Maze solving robots are one of the most engaging ways to expose teens to engineering, electronics and coding. At the University of Ljubljana, the oldest and largest university in Slovenia, high school students are doing exciting work with robotic “mice” based on BeagleBone® Blue. We met up at Embedded World 2019 with Rok Vrabic, researcher and lecturer of Mechatronics in the Faculty of Mechanical Engineering, who shared their program with us.
BeagleBone® Blue Based maze solving robot at University of Ljubljana
Global robotic maze solving competitions such as Micromouse have been around since the 1980’s. Today, thanks to easy to use hardware and software, these competitions are inspiring the best students in the country to do challenging work that feels like play and at the same time encouraging them to consider engineering as a career path. Vrabic lights up when he talks about the students and the competition they are preparing for in Slovenia in May.
“Truly, these kids are special. It is incredible how fast they learn, I guess that they just don’t know yet that programming and electronics are hard.”
In addition to BeagleBone® Blue and the rcpy library (modified a bit) they use DC motors with encoders with a gear ratio of 30:1. These competition robots favor speed over accuracy so distance sensors are made from IR photodiodes and phototransistors. One feature of the BeagleBone® Blue that they really enjoy is the 9-axis IMU, because rapid feedback is needed for precise turning when driving through the maze.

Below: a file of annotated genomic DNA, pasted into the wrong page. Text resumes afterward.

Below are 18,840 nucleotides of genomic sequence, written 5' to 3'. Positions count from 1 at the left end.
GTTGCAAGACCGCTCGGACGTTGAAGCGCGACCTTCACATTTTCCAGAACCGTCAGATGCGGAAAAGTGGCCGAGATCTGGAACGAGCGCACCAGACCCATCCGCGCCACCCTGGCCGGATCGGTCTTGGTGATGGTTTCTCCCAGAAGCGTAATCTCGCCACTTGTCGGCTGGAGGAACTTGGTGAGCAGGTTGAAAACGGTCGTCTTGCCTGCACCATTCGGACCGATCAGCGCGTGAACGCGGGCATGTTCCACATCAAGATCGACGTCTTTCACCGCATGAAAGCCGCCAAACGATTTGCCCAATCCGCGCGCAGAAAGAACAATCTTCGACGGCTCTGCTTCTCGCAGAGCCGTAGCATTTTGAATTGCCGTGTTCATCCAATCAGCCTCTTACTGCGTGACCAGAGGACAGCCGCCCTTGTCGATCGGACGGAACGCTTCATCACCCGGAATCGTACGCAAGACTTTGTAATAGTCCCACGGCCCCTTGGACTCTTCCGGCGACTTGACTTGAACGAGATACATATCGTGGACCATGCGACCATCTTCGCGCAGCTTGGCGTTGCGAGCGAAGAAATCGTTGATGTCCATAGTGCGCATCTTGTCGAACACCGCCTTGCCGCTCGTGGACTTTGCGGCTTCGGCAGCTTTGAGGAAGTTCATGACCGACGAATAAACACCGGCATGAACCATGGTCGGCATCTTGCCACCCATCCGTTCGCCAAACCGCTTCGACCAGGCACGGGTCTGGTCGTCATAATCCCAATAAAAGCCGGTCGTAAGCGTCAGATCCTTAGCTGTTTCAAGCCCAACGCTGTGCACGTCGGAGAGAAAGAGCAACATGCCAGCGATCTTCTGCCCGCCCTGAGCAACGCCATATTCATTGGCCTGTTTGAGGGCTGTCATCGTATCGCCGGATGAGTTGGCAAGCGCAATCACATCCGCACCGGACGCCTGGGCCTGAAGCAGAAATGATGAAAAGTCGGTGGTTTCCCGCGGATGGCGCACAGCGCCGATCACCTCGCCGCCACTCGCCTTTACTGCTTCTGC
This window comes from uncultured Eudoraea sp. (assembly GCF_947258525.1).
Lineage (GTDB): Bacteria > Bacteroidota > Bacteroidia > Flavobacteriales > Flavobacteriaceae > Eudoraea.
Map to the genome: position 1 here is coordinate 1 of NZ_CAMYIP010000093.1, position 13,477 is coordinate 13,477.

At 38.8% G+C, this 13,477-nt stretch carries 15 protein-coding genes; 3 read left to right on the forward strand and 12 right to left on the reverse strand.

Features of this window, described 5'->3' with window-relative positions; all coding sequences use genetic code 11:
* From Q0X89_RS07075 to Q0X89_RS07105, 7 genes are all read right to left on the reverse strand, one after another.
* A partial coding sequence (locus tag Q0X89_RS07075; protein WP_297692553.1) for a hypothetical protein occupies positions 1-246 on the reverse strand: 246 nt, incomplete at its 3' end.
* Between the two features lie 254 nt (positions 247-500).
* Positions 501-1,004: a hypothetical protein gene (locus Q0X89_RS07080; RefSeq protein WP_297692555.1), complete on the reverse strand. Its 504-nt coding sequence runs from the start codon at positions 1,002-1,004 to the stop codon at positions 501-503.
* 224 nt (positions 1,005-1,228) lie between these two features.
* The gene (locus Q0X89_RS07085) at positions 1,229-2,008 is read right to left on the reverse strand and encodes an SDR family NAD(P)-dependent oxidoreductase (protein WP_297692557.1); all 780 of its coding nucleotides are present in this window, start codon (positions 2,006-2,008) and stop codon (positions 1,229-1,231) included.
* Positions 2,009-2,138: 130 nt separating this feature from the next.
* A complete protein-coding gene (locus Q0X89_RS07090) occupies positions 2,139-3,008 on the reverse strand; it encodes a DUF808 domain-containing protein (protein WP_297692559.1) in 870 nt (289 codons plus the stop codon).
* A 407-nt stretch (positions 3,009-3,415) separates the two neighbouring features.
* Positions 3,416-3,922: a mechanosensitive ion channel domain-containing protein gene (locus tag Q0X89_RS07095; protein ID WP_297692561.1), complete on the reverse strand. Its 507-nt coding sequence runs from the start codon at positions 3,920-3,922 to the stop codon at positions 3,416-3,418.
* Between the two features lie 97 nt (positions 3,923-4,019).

IMU test with BeagleBone® Blue and ROS used in student tutorials
With so many options available, why did Vrabic choose BeagleBoard.org for their students learning tool?
“BeagleBone® Blue is the most integrated robotics controller on the market. It has absolutely everything one needs to prototype a robot (mobile, flying, whatever). We love that it runs Linux and that it is so small. I don’t think that there’s anything quite like it on the market (as in, anything that integrates H-bridges, an IMU, encoder inputs, ADC, communication over I2C and SPI, …).”
In addition to inspiring new students, the instructors have big plans to incorporate BeagleBones® into their courses and lab. The faculty have started using them to teach ROS (Robot Operating System) and are also building a lab-scale AGV (autonomous guided vehicle) demonstrator, a multi-robot system, which should be finished early this summer.
For more information and to cheer on the team visit their lab page: LAKOS research group at Faculty of Mechanical Engineering, University of Ljubljana